Memories of a woman

(For Janet, Joan and Desperate Literature)

If I’m not careful all my half-hearts will spill empty on the floor and a high school art teacher will be left to make a Matisse mosaic out of them, explaining to all the teenage girls what will happen if you let it happen to you.


Where I grew up we did not have blue tennis courts and second lounges but everyone around us did. We lived just over the river on the line of the school zone which meant the sound of crystal glass and the depths of swimming pools in the summer were acutely familiar.


As soon as I could with whatever I had I flew. I flew further and further until my world turned dizzy and my body began to ache like the hull of a ship filling up with water and no island in sight. 


I learned to work sharp and fast; early in the mornings I would go down to the office in the dark and come home late. I’d work till 10, two, cancel plans, spend hours on the phone. I wore lanyards, stayed in hotels with pools and made presentations to men in sneakers with their feet up on the desk. I worked so much I didn’t have to think about anything else. I thought that was the ticket you paid to get the ride and I was wrong.


If you look at my body it’s a good body but it’s never good enough. I feel both guilty that it is and guilty that it isn’t. Mostly I feel guilty that I have been to school, seen and felt the opposite sides of luck, climbed mountains, can look ANYTHING up on the internet and still, some nights I look downwards from my high-angled head like a teacher at homework that has not been completed. Some nights I don’t - but those are hardly the ones you remember are they.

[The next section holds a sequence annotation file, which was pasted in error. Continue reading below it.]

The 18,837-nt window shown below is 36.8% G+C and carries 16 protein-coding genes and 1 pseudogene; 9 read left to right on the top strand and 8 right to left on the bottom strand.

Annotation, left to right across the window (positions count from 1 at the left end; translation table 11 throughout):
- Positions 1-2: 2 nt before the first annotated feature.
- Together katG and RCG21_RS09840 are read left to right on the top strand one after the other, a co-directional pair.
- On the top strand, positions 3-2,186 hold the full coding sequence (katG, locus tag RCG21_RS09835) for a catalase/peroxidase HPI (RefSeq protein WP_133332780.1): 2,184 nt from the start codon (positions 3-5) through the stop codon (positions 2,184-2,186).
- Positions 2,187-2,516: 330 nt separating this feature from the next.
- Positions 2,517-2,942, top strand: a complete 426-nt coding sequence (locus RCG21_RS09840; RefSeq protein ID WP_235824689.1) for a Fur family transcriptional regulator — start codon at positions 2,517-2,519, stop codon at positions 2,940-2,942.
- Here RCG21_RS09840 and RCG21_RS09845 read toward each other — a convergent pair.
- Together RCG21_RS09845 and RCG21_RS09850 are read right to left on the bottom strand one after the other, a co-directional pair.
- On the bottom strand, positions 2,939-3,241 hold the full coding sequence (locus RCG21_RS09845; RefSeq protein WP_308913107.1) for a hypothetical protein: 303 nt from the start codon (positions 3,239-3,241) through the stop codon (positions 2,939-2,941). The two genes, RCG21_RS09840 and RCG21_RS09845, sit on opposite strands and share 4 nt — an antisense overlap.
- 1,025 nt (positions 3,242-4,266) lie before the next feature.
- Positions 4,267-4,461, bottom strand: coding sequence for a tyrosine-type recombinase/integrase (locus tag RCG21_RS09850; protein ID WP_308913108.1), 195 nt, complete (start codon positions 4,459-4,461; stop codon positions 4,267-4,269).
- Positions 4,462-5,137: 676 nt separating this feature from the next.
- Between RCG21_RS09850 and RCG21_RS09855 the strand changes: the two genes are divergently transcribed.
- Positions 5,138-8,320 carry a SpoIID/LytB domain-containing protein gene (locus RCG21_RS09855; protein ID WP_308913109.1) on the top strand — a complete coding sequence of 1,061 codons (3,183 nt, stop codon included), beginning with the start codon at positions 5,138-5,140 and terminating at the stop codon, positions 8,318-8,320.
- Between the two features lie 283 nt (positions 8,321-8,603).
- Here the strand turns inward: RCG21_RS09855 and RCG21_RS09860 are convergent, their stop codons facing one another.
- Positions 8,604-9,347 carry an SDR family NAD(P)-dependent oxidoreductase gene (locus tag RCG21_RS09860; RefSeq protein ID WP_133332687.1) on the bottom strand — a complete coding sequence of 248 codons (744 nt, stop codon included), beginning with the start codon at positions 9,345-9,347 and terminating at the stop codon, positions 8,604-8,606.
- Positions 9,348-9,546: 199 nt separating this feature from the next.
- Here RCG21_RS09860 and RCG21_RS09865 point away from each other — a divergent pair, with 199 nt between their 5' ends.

Joan and I get dinner and talk about the ways we go to lose our own vanity. She tells me of going to the desert with her sister in four-wheel drives, moving deeper into the sacred silence of the sand. The dirt is thin and red and heavy with the stories of a thousand people’s pasts, she elaborates.

When they leave, her sister turns to her and says in the wind so she can barely hear - the worst thing about this all is that I’ve stopped thinking about my hair for a whole week.


I have stood in the warm coat of good love and walked back out again. I have sailed under crisp moons to the furthest places of my imagination, swam in their seas. I have had meetings in boardrooms wearing shin-splinting heels to be taken seriously. I have walked hundreds of miles to know what strength feels like, to see if it meets my body halfway and forgives it for all its misgivings. 

I have done all of this but it’s gotten me nowhere. It’s my words and the fears that do the doing. They are all I’ve got. And when I am alone, so far from anything that could feel like comfort, it feels like I could have everything - if I let it.

- 2019

Cowboy weather

Go dancing with no partner.
Go sailing with no wind.

Throw into the night nothing but hot possibilities with strangers.
Strap a pair of boots to wheels and roll down the streets like you imagined you could when you had an office job and nothing else felt real. 

Sweat lemonade in a dark room with a slow fan, swimming only in your sleep.
Lie back in the dirt of the park with the stoners and ciggie butts so the siesta can steal your time.

Meet me in the afternoon in this cowboy weather -